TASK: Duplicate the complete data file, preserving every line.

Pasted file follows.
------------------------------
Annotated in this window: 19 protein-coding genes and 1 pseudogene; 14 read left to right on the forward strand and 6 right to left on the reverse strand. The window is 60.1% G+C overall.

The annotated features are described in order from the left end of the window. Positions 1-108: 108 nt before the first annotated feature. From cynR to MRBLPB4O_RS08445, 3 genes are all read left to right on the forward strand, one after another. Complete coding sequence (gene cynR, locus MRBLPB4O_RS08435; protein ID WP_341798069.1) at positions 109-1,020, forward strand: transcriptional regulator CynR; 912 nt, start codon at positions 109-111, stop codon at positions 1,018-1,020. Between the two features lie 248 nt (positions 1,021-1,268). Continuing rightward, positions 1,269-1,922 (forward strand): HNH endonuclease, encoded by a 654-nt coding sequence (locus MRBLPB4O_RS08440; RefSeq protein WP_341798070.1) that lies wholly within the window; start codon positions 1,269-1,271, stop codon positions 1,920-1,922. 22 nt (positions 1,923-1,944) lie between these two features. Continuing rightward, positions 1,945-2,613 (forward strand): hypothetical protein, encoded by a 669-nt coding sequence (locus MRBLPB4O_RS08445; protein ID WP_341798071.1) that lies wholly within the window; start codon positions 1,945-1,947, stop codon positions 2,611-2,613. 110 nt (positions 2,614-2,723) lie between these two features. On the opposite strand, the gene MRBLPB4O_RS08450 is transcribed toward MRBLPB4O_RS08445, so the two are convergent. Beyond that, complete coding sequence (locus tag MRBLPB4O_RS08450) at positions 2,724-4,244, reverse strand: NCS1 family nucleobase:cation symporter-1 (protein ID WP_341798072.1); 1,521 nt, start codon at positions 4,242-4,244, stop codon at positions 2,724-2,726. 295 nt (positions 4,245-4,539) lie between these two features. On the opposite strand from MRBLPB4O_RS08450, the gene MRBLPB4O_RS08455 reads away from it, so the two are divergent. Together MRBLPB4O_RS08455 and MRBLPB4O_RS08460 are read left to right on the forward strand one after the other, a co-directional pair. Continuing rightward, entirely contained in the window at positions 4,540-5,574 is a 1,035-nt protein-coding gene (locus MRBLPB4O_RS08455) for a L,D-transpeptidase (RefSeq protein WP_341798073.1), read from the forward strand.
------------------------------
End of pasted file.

Annotated in this window: 19 protein-coding genes and 1 pseudogene; 14 read left to right on the forward strand and 6 right to left on the reverse strand. The window is 60.1% G+C overall.

The annotated features are described in order from the left end of the window. Positions 1-108: 108 nt before the first annotated feature. From cynR to MRBLPB4O_RS08445, 3 genes are all read left to right on the forward strand, one after another. Complete coding sequence (gene cynR, locus MRBLPB4O_RS08435; protein ID WP_341798069.1) at positions 109-1,020, forward strand: transcriptional regulator CynR; 912 nt, start codon at positions 109-111, stop codon at positions 1,018-1,020. Between the two features lie 248 nt (positions 1,021-1,268). Continuing rightward, positions 1,269-1,922 (forward strand): HNH endonuclease, encoded by a 654-nt coding sequence (locus MRBLPB4O_RS08440; RefSeq protein WP_341798070.1) that lies wholly within the window; start codon positions 1,269-1,271, stop codon positions 1,920-1,922. 22 nt (positions 1,923-1,944) lie between these two features. Continuing rightward, positions 1,945-2,613 (forward strand): hypothetical protein, encoded by a 669-nt coding sequence (locus MRBLPB4O_RS08445; protein ID WP_341798071.1) that lies wholly within the window; start codon positions 1,945-1,947, stop codon positions 2,611-2,613. 110 nt (positions 2,614-2,723) lie between these two features. On the opposite strand, the gene MRBLPB4O_RS08450 is transcribed toward MRBLPB4O_RS08445, so the two are convergent. Beyond that, complete coding sequence (locus tag MRBLPB4O_RS08450) at positions 2,724-4,244, reverse strand: NCS1 family nucleobase:cation symporter-1 (protein ID WP_341798072.1); 1,521 nt, start codon at positions 4,242-4,244, stop codon at positions 2,724-2,726. 295 nt (positions 4,245-4,539) lie between these two features. On the opposite strand from MRBLPB4O_RS08450, the gene MRBLPB4O_RS08455 reads away from it, so the two are divergent. Together MRBLPB4O_RS08455 and MRBLPB4O_RS08460 are read left to right on the forward strand one after the other, a co-directional pair. Continuing rightward, entirely contained in the window at positions 4,540-5,574 is a 1,035-nt protein-coding gene (locus MRBLPB4O_RS08455) for a L,D-transpeptidase (RefSeq protein WP_341798073.1), read from the forward strand.